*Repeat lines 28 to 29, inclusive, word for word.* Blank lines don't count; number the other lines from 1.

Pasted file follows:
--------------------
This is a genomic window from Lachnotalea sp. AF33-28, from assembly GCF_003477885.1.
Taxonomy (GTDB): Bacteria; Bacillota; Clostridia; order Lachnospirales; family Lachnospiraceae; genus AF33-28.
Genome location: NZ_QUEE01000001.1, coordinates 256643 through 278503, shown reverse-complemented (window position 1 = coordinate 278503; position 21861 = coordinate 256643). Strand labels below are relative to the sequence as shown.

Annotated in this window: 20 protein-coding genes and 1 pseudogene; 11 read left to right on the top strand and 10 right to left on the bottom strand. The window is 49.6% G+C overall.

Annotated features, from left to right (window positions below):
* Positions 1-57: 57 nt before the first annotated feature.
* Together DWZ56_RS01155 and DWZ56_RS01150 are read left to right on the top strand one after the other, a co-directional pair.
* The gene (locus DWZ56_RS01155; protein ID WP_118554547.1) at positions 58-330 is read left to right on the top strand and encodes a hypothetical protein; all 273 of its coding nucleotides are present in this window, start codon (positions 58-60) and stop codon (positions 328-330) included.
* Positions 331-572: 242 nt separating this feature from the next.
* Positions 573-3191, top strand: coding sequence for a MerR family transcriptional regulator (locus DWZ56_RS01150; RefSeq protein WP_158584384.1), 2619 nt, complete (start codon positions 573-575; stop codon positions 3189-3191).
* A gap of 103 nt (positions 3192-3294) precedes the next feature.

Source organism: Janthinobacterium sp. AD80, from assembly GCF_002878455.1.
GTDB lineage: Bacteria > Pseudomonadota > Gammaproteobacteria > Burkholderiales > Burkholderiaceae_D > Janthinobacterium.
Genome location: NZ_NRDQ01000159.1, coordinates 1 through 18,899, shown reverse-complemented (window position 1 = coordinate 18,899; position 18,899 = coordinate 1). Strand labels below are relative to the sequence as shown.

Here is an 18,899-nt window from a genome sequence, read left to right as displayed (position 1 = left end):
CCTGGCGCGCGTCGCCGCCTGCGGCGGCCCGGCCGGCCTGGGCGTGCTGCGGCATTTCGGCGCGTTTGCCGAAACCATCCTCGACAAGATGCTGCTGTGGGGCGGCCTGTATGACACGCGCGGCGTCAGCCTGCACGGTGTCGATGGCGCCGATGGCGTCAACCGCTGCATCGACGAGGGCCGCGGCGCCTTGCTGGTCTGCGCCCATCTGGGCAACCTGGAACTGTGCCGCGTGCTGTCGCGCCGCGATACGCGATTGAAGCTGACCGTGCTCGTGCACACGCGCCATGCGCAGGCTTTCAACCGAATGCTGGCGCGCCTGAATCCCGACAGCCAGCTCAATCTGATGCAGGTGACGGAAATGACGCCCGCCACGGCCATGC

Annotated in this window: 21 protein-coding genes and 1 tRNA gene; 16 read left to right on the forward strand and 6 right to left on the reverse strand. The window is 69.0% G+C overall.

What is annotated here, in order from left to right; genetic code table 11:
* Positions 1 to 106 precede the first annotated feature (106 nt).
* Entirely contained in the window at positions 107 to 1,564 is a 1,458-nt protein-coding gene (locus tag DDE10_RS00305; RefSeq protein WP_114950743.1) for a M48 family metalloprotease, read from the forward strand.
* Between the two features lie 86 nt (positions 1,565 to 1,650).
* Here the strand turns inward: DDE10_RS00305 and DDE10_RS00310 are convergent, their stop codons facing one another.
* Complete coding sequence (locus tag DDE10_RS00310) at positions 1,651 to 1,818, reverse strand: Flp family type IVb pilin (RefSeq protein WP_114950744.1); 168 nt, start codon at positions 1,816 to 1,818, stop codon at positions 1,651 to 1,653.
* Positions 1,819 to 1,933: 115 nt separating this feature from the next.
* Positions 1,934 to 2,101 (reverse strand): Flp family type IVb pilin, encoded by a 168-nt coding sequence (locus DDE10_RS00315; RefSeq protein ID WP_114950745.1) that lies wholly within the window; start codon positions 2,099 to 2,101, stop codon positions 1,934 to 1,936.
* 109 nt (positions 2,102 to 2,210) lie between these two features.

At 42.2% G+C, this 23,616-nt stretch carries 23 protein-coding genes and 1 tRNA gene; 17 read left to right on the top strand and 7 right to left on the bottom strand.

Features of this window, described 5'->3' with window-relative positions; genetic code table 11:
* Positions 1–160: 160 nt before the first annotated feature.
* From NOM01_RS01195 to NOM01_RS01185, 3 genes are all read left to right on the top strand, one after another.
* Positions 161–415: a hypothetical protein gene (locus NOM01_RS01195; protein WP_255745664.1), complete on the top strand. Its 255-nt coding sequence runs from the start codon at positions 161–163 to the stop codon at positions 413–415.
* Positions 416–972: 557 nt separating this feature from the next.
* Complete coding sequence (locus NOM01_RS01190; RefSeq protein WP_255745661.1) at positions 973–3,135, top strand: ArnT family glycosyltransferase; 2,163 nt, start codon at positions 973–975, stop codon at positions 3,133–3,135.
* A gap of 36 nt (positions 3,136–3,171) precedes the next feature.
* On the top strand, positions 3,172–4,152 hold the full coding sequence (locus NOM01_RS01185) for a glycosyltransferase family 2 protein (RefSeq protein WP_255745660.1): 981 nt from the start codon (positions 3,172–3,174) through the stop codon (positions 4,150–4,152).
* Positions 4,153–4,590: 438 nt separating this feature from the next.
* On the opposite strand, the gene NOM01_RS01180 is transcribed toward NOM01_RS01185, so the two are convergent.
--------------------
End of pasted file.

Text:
Features of this window, described 5'->3' with window-relative positions; genetic code table 11:
* Positions 1–160: 160 nt before the first annotated feature.